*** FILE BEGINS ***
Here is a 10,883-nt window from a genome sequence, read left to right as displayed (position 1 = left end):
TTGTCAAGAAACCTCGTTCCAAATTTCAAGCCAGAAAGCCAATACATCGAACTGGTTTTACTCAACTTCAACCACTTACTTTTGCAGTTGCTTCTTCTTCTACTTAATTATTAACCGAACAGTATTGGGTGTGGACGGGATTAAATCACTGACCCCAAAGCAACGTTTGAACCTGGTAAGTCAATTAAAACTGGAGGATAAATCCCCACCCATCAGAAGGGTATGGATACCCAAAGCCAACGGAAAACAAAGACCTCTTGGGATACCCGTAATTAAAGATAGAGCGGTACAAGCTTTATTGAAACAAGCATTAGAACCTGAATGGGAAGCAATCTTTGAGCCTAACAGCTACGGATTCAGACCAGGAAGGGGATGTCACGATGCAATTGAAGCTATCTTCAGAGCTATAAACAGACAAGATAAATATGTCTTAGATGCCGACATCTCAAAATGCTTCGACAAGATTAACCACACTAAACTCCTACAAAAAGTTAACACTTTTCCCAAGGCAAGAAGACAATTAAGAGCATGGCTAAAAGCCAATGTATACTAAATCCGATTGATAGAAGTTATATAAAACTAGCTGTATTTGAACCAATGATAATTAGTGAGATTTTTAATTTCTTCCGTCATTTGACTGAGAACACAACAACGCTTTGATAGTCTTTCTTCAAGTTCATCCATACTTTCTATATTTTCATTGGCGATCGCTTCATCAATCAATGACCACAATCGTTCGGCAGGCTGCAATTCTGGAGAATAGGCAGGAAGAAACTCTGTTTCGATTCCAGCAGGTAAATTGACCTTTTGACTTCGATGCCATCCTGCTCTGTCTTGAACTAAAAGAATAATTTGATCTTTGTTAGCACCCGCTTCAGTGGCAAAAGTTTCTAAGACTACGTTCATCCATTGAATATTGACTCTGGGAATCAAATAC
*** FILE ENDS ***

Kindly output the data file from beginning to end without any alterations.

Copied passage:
Here is a 10,883-nt window from a genome sequence, read left to right as displayed (position 1 = left end):
TTGTCAAGAAACCTCGTTCCAAATTTCAAGCCAGAAAGCCAATACATCGAACTGGTTTTACTCAACTTCAACCACTTACTTTTGCAGTTGCTTCTTCTTCTACTTAATTATTAACCGAACAGTATTGGGTGTGGACGGGATTAAATCACTGACCCCAAAGCAACGTTTGAACCTGGTAAGTCAATTAAAACTGGAGGATAAATCCCCACCCATCAGAAGGGTATGGATACCCAAAGCCAACGGAAAACAAAGACCTCTTGGGATACCCGTAATTAAAGATAGAGCGGTACAAGCTTTATTGAAACAAGCATTAGAACCTGAATGGGAAGCAATCTTTGAGCCTAACAGCTACGGATTCAGACCAGGAAGGGGATGTCACGATGCAATTGAAGCTATCTTCAGAGCTATAAACAGACAAGATAAATATGTCTTAGATGCCGACATCTCAAAATGCTTCGACAAGATTAACCACACTAAACTCCTACAAAAAGTTAACACTTTTCCCAAGGCAAGAAGACAATTAAGAGCATGGCTAAAAGCCAATGTATACTAAATCCGATTGATAGAAGTTATATAAAACTAGCTGTATTTGAACCAATGATAATTAGTGAGATTTTTAATTTCTTCCGTCATTTGACTGAGAACACAACAACGCTTTGATAGTCTTTCTTCAAGTTCATCCATACTTTCTATATTTTCATTGGCGATCGCTTCATCAATCAATGACCACAATCGTTCGGCAGGCTGCAATTCTGGAGAATAGGCAGGAAGAAACTCTGTTTCGATTCCAGCAGGTAAATTGACCTTTTGACTTCGATGCCATCCTGCTCTGTCTTGAACTAAAAGAATAATTTGATCTTTGTTAGCACCCGCTTCAGTGGCAAAAGTTTCTAAGACTACGTTCATCCATTGAATATTGACTCTGGGAATCAAATAC